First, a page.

I notice the excellent illustrations. Using ink and collages made from tissue paper and homemade rubber stamp patterned paper, Archer creates rich multi-layered scenes reflecting the layers of beauty found in creation: the tree with leaves made from painted musical notes and the many shades and patterns in the rippling river. The use of white paint and “paper shapes.” Though they are rich with texture and pattern, Archer’s multi-modal illustrations never feel cluttered or busy. Every detail comes together to create a cohesive whole. In the words of the old hymn, her art captures the beauty of the earth and the glory of the skies that “over and around us lies.”

I notice how the art and story are so perfectly intertwined. Illustrations with such strong metaphors and personifications ("Are rivers the earth’s veins?" and “Do caves have mouths?”) could be manipulated in such a way to cause them to appear forced and hokey. This would change the entire mood of the book, taking it from reflective, inviting, and child-centered to didactic, contrived, and heavy-handed. Archer’s illustrations, rather, are a gentle nod to the metaphors. I read Wonder Walkers aloud to students using a soft and contemplative tone. After I read the line “Is fog the river’s blanket?”, a first-grader interrupted our meditative flow, loudly declaring, “No, fog is the river’s vanilla cotton candy dessert.” I loved this comment, because it exemplified how Wonder Walkers doesn’t tell children what to think. Guided by Archer’s gentle invitations (in both text and art), children are given space for their own wonders, as their eyes are opened to the beauty of the natural world. And “a love of nature, implanted so early that it will seem to them hereafter to have been born in them,” writes Miss Mason, “will enrich their lives with pure interests, absorbing pursuits, health, and good humour.”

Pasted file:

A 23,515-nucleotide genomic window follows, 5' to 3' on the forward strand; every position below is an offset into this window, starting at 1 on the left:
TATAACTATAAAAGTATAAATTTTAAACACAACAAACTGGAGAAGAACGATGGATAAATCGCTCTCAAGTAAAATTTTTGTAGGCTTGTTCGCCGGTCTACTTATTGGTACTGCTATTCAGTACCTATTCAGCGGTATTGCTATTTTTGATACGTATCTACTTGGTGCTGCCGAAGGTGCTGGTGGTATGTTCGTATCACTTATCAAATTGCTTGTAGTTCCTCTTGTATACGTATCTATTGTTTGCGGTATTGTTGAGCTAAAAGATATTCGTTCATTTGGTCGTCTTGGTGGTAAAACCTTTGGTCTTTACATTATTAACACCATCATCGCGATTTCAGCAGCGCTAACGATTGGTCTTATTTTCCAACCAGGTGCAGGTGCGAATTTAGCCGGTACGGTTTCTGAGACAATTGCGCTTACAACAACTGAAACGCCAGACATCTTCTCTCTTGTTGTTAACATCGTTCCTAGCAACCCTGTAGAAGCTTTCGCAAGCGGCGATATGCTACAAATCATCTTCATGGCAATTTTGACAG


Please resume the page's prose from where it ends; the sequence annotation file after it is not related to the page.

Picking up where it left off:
We could extend our walk to marvel at the book design or examine Archer’s use of color and line, but let’s emulate the wonder walkers and head home to our porch, knowing there will be another day for these wonders.

Is Wonder Walkers Micha Archer’s Caldecott Medal book? I wonder.

[Read the Horn Book Magazine review of Wonder Walkers here.]

Emmie Stuart
Emmie Stuart
Emmie Stuart is a school librarian at the Percy Priest Elementary School in Nashville, Tennessee.
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Molly Sloan

Thank you for your thoughtful review of this beautiful book. The text is so deceptively simple that I was having trouble articulating why I find this such a profound offering. You put it exactly right when you said, "Every detail comes together to create a cohesive whole. In the words of the old hymn, her art captures the beauty of the earth and the glory of the skies that “over and around us lies.” It is a marvel when a work of art such as Wonder Walkers captures the majesty of nature and our searching souls in such a perfect way.

Posted : Oct 25, 2021 05:08

Micha Archer

Wow, thank you! I feel very honored by your review. So beautifully written and detailed. You understand in every way what I am trying to convey. Thank you for your kind words!Micha

Posted : Oct 19, 2021 02:56